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What remains

Raphaëlle Peria

Raphaëlle Peria travels through France and across the world in search of trees and horizons to photograph.



Raphaëlle Peria travels through France and across the world in search of trees and horizons to photograph.Using engraving tools (chisel, burin, drill) she incises, scrapes, triturates her prints to escape from the memory image and blur the reality of the landscape photographed. The asceticism of this meticulous work, between appeasement and escape, produces post-photographic works that reveal her transcended memory.

The artist

Raphaëlle PERIA was born in 1989 in Amiens.
Visual artist, she lives and works in Paris.
She is represented by the gallery Papillon, Paris

Technical data

Brigitte Barbier
Brigitte Barbier
Etienne Semelet

Matthieu Lambourion
Music composer
David Kpossou
Selections & Festivals
MIFAC 2019 Marché International du Film sur les Artistes Contemporains

Le Mans, France


The ocean wave and the hand

Painting, said Picasso, should not imitate nature but work like it. Could the same be true for photography? For cinema?

For Raphaëlle Peria, the snapshot is only the start of the creative process. The cutter, the scraper and the drill work on the photographic film like a scalpel on the skin, to produce the metamorphosis. Underneath the stripped, bleached landscape, another image emerges, like one retouched by memory.

Keeping pace with its subject, Brigitte Barbier's film adopts the process it describes and sets to work in the manner of the artist.

In the image, blurs coexist with sharpness, and the camera's focus toys with switching them around. Through the reflection-induced hollows, or the reliefs produced by abrasion, the filmed surface is a depth to be explored. The shots return, like memories. They are reconstituted. It takes the ocean wave and the hand to be able to see, at last, the artist at work on the beach.

Much like the painter and photographer, the director does not show; she makes visible. The horizon emerges like a line traced by the moving car, and the tree is discernible from the foliage, brought gradually into focus by deceleration. But the disclosure is incomplete; the artist herself is never revealed. She only appears partially, in profile, in an over-the-shoulder shot, or too far away for us to make out her features. Her voice calls up the image, but never stems from it.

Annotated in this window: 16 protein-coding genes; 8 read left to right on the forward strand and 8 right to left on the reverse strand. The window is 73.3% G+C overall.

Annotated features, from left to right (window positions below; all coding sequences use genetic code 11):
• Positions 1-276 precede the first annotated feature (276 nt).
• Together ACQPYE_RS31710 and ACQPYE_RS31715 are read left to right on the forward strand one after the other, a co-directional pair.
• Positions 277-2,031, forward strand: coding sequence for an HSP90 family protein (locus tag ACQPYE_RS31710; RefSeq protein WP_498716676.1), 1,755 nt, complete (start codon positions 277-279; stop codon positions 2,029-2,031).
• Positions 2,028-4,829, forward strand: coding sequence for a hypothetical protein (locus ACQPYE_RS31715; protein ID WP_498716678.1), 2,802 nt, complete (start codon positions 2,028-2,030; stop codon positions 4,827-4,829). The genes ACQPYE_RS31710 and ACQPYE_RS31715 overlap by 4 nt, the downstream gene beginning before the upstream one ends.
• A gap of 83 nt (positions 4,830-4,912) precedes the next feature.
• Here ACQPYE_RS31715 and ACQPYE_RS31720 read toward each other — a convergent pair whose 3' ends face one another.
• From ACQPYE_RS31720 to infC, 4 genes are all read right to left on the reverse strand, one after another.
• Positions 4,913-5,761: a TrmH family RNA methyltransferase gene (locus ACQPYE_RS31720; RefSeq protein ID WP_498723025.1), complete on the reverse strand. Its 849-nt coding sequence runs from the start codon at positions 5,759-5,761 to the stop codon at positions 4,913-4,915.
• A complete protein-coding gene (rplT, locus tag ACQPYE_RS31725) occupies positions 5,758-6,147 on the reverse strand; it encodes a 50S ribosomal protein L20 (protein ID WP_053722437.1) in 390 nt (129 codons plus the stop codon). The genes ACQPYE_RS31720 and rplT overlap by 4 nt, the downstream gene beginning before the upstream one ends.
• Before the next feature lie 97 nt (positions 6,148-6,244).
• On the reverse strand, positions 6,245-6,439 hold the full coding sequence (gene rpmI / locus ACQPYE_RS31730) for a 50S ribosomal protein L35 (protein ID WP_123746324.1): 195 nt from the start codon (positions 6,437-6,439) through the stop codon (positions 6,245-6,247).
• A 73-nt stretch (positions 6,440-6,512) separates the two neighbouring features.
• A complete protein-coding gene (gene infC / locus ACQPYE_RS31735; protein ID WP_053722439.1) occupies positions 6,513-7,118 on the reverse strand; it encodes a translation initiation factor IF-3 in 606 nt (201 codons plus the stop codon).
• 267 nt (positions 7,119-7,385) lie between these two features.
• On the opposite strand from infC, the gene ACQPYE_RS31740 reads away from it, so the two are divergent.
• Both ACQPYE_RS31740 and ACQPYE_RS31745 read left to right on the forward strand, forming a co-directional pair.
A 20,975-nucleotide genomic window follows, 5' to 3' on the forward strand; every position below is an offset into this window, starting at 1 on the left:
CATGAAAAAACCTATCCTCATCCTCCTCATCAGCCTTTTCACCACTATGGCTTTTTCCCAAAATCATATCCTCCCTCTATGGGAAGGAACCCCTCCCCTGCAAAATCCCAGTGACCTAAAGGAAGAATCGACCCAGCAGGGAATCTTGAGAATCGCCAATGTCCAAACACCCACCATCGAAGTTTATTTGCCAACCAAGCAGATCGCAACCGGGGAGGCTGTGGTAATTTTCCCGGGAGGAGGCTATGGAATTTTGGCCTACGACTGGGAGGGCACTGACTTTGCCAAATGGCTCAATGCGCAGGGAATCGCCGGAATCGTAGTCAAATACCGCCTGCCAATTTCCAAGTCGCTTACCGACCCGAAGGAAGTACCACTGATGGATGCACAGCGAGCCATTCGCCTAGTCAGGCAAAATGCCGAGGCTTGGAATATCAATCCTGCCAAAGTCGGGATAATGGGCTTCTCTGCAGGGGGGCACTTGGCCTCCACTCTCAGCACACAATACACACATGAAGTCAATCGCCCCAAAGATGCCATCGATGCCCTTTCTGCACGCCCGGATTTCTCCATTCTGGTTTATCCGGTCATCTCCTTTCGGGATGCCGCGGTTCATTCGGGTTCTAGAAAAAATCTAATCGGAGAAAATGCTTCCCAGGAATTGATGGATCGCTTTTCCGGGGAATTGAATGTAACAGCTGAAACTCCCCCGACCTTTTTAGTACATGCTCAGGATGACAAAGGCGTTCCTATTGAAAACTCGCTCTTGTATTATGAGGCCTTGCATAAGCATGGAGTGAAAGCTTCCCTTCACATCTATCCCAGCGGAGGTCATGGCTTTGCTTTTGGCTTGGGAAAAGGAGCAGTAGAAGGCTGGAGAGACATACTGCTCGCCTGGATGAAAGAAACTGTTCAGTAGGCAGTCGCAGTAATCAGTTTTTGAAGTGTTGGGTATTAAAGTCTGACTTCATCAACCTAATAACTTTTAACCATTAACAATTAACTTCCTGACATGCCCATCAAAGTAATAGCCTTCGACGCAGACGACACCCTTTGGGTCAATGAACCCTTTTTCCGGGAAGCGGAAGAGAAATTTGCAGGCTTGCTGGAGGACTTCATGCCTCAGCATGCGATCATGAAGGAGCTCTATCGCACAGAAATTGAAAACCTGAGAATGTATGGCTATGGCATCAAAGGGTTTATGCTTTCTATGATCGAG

By progressing in this fashion, through glimpses and reminders, the film does not explain the work; it builds an understanding of it. The gestures induce the action, and their effects hint at the outcome. The film puts our memory to work, probing it, and the whispering voices that suddenly float like an army of shadows around the unrolled film bring Chris Marker's "La Jetée" to our minds.

The film ends up offering its roll as one gives one's body to science and it is, in turn, worked on by the artist. Scratched by the blade, marked with grooves, the final sequence comes to life, and the white lines proliferate like algae, covering the cliff with white bindweed.

It is no longer the work that gives a motif to the film, but the film that gives its material to the work. What better way to serve its subject?

Sylvie Lopez-Jacob
September 2020

With an agrégation in philosophy and a PhD in the semiology of texts and images, Sylvie Lopez-Jacob teaches at secondary school, and at the National Superior School of Art of Bourges.
Her long-standing focus has been on bringing the encounter between art and philosophy to fruition. Cinema remains a privileged field of investigation in her lectures and articles.
She has led numerous educational projects centred on questions of aesthetics in collaboration with painters, playwrights and writers including Yves Michaud, Pierre Bergounioux, Claude Viallat and Claude Lévèque...
AM Art Films